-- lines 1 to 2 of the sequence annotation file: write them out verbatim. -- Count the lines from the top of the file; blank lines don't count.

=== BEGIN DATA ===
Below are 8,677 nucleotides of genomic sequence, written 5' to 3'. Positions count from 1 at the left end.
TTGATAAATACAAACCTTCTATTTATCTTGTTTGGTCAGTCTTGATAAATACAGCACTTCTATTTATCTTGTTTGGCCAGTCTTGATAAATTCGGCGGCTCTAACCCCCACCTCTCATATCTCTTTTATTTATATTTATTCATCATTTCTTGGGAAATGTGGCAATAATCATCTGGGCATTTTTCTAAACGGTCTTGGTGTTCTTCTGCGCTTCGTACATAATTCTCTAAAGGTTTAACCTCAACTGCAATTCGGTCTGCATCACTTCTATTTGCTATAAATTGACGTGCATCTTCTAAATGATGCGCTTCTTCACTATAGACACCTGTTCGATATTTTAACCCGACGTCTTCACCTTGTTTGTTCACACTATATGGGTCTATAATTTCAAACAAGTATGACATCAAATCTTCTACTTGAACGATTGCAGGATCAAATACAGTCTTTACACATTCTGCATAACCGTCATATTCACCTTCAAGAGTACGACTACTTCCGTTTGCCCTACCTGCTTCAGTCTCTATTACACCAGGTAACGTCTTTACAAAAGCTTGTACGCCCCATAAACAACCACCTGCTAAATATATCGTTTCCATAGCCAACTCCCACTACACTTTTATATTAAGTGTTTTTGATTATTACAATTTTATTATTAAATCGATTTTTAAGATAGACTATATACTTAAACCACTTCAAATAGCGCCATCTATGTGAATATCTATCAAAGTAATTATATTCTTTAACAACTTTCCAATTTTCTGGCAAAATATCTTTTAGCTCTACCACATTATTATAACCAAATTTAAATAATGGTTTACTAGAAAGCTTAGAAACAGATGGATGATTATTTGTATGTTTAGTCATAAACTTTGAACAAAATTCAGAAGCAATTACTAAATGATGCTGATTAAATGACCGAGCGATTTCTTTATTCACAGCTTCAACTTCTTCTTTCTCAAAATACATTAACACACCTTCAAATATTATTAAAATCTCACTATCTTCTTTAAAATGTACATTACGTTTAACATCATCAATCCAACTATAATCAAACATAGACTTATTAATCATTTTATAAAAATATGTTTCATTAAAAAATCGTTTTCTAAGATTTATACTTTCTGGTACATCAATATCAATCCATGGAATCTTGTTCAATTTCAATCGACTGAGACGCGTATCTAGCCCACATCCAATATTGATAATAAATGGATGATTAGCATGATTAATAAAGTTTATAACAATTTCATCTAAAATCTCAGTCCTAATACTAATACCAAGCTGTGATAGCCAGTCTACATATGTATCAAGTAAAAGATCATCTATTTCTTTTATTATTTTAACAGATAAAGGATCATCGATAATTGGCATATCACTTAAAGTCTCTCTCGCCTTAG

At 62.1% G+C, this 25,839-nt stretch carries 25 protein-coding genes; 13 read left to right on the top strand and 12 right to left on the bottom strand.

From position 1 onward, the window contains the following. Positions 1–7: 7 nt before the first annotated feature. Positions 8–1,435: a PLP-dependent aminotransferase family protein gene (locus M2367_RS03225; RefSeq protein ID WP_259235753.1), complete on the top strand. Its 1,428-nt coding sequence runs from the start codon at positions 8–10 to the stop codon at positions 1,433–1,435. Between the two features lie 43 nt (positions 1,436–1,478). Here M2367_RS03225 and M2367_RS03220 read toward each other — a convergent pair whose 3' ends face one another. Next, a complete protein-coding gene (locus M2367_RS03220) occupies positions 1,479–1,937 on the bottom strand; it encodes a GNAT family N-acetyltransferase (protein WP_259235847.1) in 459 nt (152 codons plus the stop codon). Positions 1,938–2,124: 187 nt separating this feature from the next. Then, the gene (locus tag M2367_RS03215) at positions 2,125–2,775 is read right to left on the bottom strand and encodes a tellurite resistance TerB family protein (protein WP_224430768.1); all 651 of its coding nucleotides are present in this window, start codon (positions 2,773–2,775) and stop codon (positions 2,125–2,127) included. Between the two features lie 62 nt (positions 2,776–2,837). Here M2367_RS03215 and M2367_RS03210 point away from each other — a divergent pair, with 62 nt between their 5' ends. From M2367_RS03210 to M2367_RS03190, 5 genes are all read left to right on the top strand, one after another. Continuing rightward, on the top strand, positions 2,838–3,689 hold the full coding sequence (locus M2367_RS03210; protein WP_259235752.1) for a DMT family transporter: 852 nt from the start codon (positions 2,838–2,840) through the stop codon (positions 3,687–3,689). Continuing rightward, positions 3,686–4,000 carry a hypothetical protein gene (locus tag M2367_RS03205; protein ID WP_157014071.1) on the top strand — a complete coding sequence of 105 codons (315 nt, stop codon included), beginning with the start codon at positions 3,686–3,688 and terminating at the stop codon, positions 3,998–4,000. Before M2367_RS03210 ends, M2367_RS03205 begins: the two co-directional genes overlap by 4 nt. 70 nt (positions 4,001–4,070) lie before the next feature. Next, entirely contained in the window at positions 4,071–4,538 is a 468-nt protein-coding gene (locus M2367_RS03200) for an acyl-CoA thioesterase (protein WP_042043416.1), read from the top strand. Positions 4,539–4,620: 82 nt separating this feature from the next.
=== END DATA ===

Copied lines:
Below are 8,677 nucleotides of genomic sequence, written 5' to 3'. Positions count from 1 at the left end.
TTGATAAATACAAACCTTCTATTTATCTTGTTTGGTCAGTCTTGATAAATACAGCACTTCTATTTATCTTGTTTGGCCAGTCTTGATAAATTCGGCGGCTCTAACCCCCACCTCTCATATCTCTTTTATTTATATTTATTCATCATTTCTTGGGAAATGTGGCAATAATCATCTGGGCATTTTTCTAAACGGTCTTGGTGTTCTTCTGCGCTTCGTACATAATTCTCTAAAGGTTTAACCTCAACTGCAATTCGGTCTGCATCACTTCTATTTGCTATAAATTGACGTGCATCTTCTAAATGATGCGCTTCTTCACTATAGACACCTGTTCGATATTTTAACCCGACGTCTTCACCTTGTTTGTTCACACTATATGGGTCTATAATTTCAAACAAGTATGACATCAAATCTTCTACTTGAACGATTGCAGGATCAAATACAGTCTTTACACATTCTGCATAACCGTCATATTCACCTTCAAGAGTACGACTACTTCCGTTTGCCCTACCTGCTTCAGTCTCTATTACACCAGGTAACGTCTTTACAAAAGCTTGTACGCCCCATAAACAACCACCTGCTAAATATATCGTTTCCATAGCCAACTCCCACTACACTTTTATATTAAGTGTTTTTGATTATTACAATTTTATTATTAAATCGATTTTTAAGATAGACTATATACTTAAACCACTTCAAATAGCGCCATCTATGTGAATATCTATCAAAGTAATTATATTCTTTAACAACTTTCCAATTTTCTGGCAAAATATCTTTTAGCTCTACCACATTATTATAACCAAATTTAAATAATGGTTTACTAGAAAGCTTAGAAACAGATGGATGATTATTTGTATGTTTAGTCATAAACTTTGAACAAAATTCAGAAGCAATTACTAAATGATGCTGATTAAATGACCGAGCGATTTCTTTATTCACAGCTTCAACTTCTTCTTTCTCAAAATACATTAACACACCTTCAAATATTATTAAAATCTCACTATCTTCTTTAAAATGTACATTACGTTTAACATCATCAATCCAACTATAATCAAACATAGACTTATTAATCATTTTATAAAAATATGTTTCATTAAAAAATCGTTTTCTAAGATTTATACTTTCTGGTACATCAATATCAATCCATGGAATCTTGTTCAATTTCAATCGACTGAGACGCGTATCTAGCCCACATCCAATATTGATAATAAATGGATGATTAGCATGATTAATAAAGTTTATAACAATTTCATCTAAAATCTCAGTCCTAATACTAATACCAAGCTGTGATAGCCAGTCTACATATGTATCAAGTAAAAGATCATCTATTTCTTTTATTATTTTAACAGATAAAGGATCATCGATAATTGGCATATCACTTAAAGTCTCTCTCGCCTTAG